ccjcTwo things were imprinted on my brain from childhood.  I lived on a farm with my grandparents across the road.  When I would leave for a ballgame, school trip, or going out on a date, my grandpa would say, “Remember those little folks are watching you,” and my dad would say, “Son, remember who you are.” They had explained what they meant by these statements early in my life. Dad and grandpa meant them to be an encouragement for me to be a person of responsibility, character, and integrity.  

Let Go of The Stuff Out of Your Control

These are tough times to be in public education.  Budgets are in a downward spiral, more and more is being asked of us in and out of the classroom, and change is coming at such a high rate of speed we have little time to prepare for the next moment.    Much seems beyond our sphere of influence, so we need to be reminded of what we do have control over.  I challenge parents, teachers, administrators, school board members, and law makers to be reminded that our children are watching us.  These young people are looking to see if we are authentic when we say that their education is most important.  Children can spot a fraud a mile away and know when our talk is not congruent with our actions. We all need to remember that getting results at all cost is not as important as how we treat others, how we do things matters, and pontificating that education is our number one priority means investing in young people – they deserve parents who love them, quality teachers, to be happy and fulfilled, to be safe, and to know that their community and state is there to offer resources and opportunities.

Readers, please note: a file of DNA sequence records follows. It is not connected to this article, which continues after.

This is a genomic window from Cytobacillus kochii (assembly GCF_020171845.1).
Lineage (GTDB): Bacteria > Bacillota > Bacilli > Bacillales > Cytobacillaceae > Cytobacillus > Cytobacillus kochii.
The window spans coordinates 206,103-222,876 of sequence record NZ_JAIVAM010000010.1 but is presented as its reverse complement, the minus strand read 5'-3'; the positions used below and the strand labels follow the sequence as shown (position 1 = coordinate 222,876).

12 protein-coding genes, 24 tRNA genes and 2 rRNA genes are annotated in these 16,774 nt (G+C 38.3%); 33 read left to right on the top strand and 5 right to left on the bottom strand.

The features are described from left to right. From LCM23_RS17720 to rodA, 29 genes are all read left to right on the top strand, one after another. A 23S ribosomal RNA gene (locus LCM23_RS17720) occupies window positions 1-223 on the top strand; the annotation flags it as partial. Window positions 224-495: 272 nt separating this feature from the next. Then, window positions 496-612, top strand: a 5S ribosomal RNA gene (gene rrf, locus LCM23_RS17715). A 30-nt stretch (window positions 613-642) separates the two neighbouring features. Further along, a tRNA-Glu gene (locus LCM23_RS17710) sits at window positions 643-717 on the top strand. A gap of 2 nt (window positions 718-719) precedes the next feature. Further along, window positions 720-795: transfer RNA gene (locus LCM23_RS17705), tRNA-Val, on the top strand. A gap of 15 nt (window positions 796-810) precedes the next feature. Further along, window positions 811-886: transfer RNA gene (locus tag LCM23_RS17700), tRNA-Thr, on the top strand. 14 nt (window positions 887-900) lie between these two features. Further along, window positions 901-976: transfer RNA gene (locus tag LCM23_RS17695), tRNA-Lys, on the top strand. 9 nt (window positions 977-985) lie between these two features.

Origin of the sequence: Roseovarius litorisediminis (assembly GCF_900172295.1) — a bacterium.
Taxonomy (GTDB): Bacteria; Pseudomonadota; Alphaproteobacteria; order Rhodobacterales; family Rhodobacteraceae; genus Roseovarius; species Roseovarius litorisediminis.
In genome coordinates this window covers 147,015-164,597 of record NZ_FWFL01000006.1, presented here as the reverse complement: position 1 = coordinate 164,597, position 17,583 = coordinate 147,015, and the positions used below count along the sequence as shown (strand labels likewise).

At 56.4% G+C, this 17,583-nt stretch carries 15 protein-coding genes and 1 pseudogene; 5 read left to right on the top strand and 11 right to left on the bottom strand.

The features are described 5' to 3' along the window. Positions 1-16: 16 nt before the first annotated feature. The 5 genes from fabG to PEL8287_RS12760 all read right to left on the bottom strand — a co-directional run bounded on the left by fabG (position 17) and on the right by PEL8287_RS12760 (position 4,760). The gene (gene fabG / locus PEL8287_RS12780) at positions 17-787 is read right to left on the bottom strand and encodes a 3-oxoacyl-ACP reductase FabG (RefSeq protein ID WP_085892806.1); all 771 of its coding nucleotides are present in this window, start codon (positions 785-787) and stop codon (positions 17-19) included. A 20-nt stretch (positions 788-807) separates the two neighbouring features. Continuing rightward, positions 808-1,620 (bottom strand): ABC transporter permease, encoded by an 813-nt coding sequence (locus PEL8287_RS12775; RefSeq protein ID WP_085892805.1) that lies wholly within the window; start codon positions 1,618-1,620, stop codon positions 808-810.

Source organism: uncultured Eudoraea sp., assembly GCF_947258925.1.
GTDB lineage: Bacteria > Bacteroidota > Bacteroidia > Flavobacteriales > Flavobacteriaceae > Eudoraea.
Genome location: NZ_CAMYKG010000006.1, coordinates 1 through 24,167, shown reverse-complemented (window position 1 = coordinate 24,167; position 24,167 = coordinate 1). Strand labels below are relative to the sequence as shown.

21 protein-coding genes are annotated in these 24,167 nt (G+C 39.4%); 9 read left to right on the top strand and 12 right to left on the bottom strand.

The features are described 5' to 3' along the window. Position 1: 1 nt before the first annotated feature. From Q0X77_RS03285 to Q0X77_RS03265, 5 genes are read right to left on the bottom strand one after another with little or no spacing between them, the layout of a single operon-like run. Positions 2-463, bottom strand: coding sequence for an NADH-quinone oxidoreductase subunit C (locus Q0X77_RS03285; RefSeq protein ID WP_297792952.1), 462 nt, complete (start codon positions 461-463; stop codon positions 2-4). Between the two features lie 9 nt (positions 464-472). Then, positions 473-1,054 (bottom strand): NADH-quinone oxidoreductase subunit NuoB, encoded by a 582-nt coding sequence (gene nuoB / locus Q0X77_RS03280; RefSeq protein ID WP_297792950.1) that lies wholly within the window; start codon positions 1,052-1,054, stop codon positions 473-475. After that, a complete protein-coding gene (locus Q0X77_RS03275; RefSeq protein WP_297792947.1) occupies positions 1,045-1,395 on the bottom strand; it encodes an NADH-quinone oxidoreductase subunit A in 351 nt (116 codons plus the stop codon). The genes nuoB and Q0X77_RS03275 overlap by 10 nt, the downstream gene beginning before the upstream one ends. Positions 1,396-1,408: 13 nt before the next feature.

Teachers Bring People Together

I believe we teachers have a tremendous responsibility.  Every time I walk into the class room, my students are watching and learning.  They see how I handle stress, how I work, how I treat others, how I deal with mistakes and failures, how I handle success, and how I act when the going gets tough.   In times like these, it is important for teachers to remember who they are. We are trained professionals given the noblest task of preparing the minds, hearts, and spirits of those children sitting in front of us. The time is not to withdraw from the task, huddle in a meeting, or build a barricade of protection against our critics. Tension seems to be growing between the key entities, and we need to come together in order to make a positive impact on our educational system.

The time to unite parent, teacher, administration, school board, community, and legislator together to provide the best education possible is now.  Can we not put aside our egos, our wealth, our success, and petty differences for a greater good?  Let’s be leaders for change … let’s help people connect for our children.

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Johnny Matlock 217 West 24th Street Hays, Kansas 67601 Phone: 785-623-1412 Email: matlockjc@gmail.com